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Dr. Margaret Hamburg, who retired as FDA Commissioner late last month, discussed the agency’s Food Safety Modernization Act (FSMA) budget in her final appearance before a House Appropriations Committee hearing on Capitol Hill, March 4.

Mindful of pressures on the federal budget, the administration focused its budget request for fiscal year 2016 on “the most urgent needs,” she told the House Subcommittee on Agriculture, Rural Development, FDA and Related Agencies.

The agency’s budget request for FY 2016 seeks an increase of $301 million above the enacted level for FY 2015 for a total of $1.5 billion for food safety. This total includes a $109.5 million increase in budget authority and a $191.8 million increase in user fees. Almost all of the proposed budget authority increase will be dedicated to FSMA implementation, she said.

“With FDA under court order to issue many key FSMA regulations in 2015, FY 2016 is an absolutely crucial year for the investments needed to ensure timely, effective, and non-disruptive implementation,” she said.

As it implements FSMA, the agency will be taking a collaborative approach to inspection and enforcement, focusing on food safety outcomes and encouraging voluntary compliance. The largest single portion of the budget authority will go to states to better integrate, coordinate, and leverage federal and state food safety efforts, Hamburg said.

The agency’s FSMA philosophy of “educate before and while we regulate” calls for investing in guidance, education, and technical assistance for industry to support compliance efforts, especially by smaller scale farmers and manufacturers, she said.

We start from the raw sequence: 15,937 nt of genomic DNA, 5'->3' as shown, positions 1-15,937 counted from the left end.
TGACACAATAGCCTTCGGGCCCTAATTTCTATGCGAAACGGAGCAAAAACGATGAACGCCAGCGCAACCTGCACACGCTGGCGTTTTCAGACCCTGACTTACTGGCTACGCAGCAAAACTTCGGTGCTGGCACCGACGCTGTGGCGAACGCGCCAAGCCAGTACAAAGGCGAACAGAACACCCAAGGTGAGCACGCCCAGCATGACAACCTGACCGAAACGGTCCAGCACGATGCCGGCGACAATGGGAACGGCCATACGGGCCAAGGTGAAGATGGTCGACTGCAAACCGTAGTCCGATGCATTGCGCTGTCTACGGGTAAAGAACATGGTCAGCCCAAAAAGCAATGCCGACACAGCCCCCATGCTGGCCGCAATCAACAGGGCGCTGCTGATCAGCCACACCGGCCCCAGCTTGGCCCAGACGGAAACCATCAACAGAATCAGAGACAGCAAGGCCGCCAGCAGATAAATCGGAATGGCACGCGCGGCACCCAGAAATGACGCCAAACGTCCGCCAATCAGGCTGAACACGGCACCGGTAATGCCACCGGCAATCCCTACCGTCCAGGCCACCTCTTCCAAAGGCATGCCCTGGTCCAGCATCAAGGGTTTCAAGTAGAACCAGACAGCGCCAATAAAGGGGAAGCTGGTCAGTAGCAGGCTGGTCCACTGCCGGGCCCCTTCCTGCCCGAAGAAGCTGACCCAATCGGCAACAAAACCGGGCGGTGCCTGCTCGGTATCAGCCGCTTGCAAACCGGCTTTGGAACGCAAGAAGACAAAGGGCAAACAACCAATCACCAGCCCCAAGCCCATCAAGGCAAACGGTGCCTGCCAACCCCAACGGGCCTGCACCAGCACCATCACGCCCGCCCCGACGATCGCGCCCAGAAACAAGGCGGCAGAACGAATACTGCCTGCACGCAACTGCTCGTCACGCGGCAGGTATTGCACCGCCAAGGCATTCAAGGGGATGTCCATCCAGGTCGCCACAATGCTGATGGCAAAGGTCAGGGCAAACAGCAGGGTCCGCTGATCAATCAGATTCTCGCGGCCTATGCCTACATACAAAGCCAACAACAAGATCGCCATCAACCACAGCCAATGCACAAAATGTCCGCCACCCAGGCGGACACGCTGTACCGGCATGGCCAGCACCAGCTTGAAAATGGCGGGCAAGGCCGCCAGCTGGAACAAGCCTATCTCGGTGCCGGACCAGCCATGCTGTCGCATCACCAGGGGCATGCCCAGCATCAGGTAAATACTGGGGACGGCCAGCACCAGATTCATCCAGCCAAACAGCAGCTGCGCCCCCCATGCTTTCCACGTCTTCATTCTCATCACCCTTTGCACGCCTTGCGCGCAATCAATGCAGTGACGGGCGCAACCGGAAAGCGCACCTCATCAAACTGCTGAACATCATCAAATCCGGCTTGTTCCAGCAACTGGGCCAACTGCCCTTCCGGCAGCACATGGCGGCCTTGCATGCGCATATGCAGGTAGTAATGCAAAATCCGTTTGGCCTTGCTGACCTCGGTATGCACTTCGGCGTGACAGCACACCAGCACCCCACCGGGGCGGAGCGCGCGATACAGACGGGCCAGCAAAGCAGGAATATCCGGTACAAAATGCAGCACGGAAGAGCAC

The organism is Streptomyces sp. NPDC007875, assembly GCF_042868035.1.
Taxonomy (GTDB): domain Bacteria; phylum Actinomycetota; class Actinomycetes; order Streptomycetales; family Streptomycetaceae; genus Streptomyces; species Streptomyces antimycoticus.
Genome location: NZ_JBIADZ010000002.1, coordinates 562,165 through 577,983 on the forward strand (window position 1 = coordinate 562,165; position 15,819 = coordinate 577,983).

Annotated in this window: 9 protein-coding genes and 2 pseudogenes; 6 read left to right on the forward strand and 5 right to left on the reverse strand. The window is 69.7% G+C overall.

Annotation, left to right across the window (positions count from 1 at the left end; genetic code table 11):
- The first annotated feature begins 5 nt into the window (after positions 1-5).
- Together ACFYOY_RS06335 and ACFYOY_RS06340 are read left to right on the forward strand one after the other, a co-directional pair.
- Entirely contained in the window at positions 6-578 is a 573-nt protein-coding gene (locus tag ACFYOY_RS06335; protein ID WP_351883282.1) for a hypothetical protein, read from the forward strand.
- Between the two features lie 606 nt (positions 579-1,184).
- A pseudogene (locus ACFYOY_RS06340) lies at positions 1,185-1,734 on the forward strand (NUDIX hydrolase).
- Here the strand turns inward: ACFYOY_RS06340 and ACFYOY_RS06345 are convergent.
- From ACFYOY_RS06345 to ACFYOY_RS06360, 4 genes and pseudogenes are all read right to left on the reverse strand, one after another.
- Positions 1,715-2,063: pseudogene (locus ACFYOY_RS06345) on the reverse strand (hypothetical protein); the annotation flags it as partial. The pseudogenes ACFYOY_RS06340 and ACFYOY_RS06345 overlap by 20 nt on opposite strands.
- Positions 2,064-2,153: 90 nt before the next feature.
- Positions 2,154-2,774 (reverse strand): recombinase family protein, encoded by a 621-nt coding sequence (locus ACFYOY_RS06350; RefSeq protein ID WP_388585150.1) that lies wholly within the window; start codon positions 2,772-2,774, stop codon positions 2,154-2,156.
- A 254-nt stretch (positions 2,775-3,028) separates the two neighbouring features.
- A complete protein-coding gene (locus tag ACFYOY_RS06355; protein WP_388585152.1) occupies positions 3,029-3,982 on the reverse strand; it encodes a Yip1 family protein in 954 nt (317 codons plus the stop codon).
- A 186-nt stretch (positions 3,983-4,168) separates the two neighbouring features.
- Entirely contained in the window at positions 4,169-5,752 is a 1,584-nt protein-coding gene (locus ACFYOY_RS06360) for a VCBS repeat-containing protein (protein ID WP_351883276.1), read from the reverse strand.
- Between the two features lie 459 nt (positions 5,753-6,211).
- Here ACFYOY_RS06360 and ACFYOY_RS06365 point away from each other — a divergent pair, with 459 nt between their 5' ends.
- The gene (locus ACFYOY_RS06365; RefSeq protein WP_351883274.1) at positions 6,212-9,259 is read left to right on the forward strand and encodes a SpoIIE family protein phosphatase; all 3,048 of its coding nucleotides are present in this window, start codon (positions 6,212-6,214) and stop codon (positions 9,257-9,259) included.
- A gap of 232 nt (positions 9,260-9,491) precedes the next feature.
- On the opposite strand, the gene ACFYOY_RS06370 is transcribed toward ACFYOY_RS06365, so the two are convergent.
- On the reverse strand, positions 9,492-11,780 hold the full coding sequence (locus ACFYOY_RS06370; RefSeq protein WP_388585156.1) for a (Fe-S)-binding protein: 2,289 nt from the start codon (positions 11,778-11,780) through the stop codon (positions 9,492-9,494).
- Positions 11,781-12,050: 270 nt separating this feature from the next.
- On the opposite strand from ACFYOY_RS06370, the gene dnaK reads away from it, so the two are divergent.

Finally, she said, FDA must make investments in FY 2016 to implement the new import safety system, including the Foreign Supplier Verification Program (FSVP).

“The investments FDA can make with the FY 2016 budget authority request will enable the agency to maintain momentum toward timely and successful implementation of FSMA. Without these investments, implementation will be disrupted and delayed,” she said.

The FDA Center for Food Safety and Applied Nutrition is the only product center that does not receive a substantial portion of its budget from user fees charged to the regulated industries. Of the $4.9 billion requested by the Administration for FDA in 2016, $2.2 billion (45%) comes from user fees, yet the food safety program receives only 1% of its budget from user fees. In early House versions of the FSMA bills, user fees of $1,000 per registered facility were included. This was reduced to $500 per facility in subsequent versions, and eliminated altogether in the final version. With nearly 200,000 registered food facilities, user fees could have generated $200 million per year, increasing the food safety budget by 16%.

I believe the FDA food safety program will never be able to fulfill the promise of FSMA as long as its budget is limited to federal appropriations. Cost recovery user fees would go a long way toward closing the gap, but that opportunity was lost when registration fees were cut from FSMA.

With the first batch of FSMA-implementing regulations on the way this year, it would be prudent for food companies to look ahead and consider budgets for compliance with the new FSMA regulations.

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